Leverage ETFs are also available. The idea here is that if a given index rises, for example, by 10 percent, Exchange-Traded funds with double leverage will give the investor twice as much to earn. But if there are declines, he will also lose twice as much. There are Exchange-Traded Funds even with quadruple leverage. It’s also worth knowing that with leverage, a compounding percentage works, so profits as well as losses can be significant in just a short period of time. These types of ETFs are another tool, designed for speculation to experienced and informed investors. Before investing, an investor should thoroughly familiarize himself with the principle of such a product.
What is the difference between Exchange-Traded funds and a classic mutual fund?
Exchange-Traded funds are also an investment fund, but a specific one. Exchange-Traded funds means listed on the stock exchange. Units of Exchange-Traded funds are listed on various markets in a similar way on stocks and other financial instruments. A few differences between these instruments:
- In order to purchase units of any ETFs, an investor must have an investment account. In contrast, units of a traditional fund can usually be purchased by depositing money directly into the fund’s account – a person does not need to have an investment account,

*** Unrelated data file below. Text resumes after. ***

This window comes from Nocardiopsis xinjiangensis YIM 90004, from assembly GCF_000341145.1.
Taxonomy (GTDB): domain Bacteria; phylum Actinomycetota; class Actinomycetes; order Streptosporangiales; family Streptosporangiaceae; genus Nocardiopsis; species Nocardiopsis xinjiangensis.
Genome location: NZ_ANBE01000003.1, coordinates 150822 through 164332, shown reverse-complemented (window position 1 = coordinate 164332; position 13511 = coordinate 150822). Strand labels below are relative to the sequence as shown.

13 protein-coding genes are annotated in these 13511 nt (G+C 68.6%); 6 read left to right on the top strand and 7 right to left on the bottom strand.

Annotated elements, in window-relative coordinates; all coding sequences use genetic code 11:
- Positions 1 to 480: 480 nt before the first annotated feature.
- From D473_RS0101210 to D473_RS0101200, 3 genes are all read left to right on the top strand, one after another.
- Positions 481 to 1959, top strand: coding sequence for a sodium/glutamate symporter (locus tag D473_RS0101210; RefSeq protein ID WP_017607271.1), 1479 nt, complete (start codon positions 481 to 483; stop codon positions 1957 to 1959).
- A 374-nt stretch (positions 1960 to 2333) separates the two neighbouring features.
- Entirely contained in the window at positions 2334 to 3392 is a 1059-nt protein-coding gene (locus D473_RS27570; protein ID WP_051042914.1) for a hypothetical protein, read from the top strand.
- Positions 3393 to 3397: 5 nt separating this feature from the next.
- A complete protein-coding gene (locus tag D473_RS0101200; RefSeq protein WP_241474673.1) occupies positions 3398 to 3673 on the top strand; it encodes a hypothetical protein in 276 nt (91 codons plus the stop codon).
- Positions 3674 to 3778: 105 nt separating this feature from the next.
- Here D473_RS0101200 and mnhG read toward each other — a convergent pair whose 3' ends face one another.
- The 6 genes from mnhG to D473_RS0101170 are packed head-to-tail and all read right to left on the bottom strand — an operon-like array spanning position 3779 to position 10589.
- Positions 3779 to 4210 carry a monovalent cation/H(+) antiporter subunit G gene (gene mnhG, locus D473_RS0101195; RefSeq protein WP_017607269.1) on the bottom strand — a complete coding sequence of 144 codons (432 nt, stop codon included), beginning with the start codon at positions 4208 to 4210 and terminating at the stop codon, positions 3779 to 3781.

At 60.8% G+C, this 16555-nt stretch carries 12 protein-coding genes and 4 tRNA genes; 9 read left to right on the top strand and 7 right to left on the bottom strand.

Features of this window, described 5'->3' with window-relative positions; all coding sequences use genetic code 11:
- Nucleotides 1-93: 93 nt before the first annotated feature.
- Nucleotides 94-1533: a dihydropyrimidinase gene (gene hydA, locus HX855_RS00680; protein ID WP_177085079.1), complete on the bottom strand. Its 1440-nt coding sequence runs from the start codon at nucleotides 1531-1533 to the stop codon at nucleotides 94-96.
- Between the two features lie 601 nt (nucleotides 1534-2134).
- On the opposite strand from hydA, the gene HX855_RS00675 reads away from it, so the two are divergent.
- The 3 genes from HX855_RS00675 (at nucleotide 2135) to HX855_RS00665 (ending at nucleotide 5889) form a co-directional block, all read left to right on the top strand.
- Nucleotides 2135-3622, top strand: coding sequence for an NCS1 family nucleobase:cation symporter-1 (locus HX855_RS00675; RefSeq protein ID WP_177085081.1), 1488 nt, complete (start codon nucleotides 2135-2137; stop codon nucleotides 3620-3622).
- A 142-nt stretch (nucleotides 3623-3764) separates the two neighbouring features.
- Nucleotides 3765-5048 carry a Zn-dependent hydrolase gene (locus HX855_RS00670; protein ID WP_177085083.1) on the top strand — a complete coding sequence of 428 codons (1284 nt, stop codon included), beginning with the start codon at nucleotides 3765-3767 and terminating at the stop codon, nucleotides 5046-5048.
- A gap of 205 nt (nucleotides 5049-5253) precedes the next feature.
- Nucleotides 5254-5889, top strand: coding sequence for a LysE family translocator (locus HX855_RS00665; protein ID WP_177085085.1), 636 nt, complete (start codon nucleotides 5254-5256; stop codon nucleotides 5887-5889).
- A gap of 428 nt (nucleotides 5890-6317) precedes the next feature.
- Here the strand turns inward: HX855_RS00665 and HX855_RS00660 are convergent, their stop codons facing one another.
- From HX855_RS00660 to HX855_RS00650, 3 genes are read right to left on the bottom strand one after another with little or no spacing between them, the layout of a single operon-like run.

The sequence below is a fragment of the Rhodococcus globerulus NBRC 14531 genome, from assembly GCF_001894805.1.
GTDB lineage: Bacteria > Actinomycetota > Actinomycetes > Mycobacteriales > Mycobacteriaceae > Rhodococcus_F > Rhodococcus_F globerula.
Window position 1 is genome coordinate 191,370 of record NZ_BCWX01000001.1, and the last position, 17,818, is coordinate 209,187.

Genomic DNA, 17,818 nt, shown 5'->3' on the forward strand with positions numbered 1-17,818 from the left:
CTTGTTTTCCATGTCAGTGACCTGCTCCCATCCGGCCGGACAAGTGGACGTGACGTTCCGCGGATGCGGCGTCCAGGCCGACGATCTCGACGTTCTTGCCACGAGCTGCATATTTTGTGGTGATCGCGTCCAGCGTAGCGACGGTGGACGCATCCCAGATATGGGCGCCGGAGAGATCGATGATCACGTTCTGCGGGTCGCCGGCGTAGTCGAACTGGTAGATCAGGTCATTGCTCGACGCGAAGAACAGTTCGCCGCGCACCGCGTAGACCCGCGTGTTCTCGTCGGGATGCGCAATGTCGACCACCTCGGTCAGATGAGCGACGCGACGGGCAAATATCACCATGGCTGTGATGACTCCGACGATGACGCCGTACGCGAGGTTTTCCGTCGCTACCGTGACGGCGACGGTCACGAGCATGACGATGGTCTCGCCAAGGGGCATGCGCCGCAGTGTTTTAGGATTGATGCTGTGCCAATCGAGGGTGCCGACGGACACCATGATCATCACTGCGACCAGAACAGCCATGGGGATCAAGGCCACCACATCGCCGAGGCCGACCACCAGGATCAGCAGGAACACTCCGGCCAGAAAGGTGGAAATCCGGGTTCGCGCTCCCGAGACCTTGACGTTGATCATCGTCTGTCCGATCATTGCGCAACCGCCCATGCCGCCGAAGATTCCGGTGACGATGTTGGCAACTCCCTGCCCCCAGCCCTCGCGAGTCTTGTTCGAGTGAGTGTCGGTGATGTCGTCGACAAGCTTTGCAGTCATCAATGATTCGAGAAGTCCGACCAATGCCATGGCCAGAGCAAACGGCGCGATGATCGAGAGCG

- Units of Exchange-Traded funds can be bought or sold at any time during the ongoing trading session. Their price changes from minute to minute, to the rhythm of changes in the value of the index mimicked by a specific Exchange-Traded funds. In this case, there is so-called intraday pricing and practically instantaneous possibility of buying and selling the specified Exchange-Traded funds. In principle, at the time of placing the order, the investor knows the price at which he will purchase units of Exchange-Traded funds. The case is different for classic mutual funds. In this case, the valuation is usually made once a day – at the prices of shares from the close of a specific trading session. That is, when placing an order on a particular day, the investor does not fully know what the value of the fund units he buys will be,
- Although Exchange-Traded Funds are listed on the stock exchange, the feature of a specific ETF does not depend directly on the relationship of demand and supply, as is the case with ordinary shares, but on the value of the index mimicked by the ETF. This is due to the specific mechanism of creation and redemption of Exchange-Traded funds units.
How much can you earn from exchange-traded funds and is it safe?
This question cannot be answered unequivocally. Exchange-Traded funds, like any investment fund, lose as well as gain. So the potential profit really depends on exactly which exchange-traded fund the investor puts the money in and how long the investment is. To outline how much can be earned on exchange-traded funds, one can show how much the ones listed on the Polish stock exchange have grown by, since its inception, i.e. over 10 years. The Exchange-Traded fundsSP500 earned the most, as much as 97.2%. It is interesting to note that the proof of the S&P index alone earned only 51.5% during this period.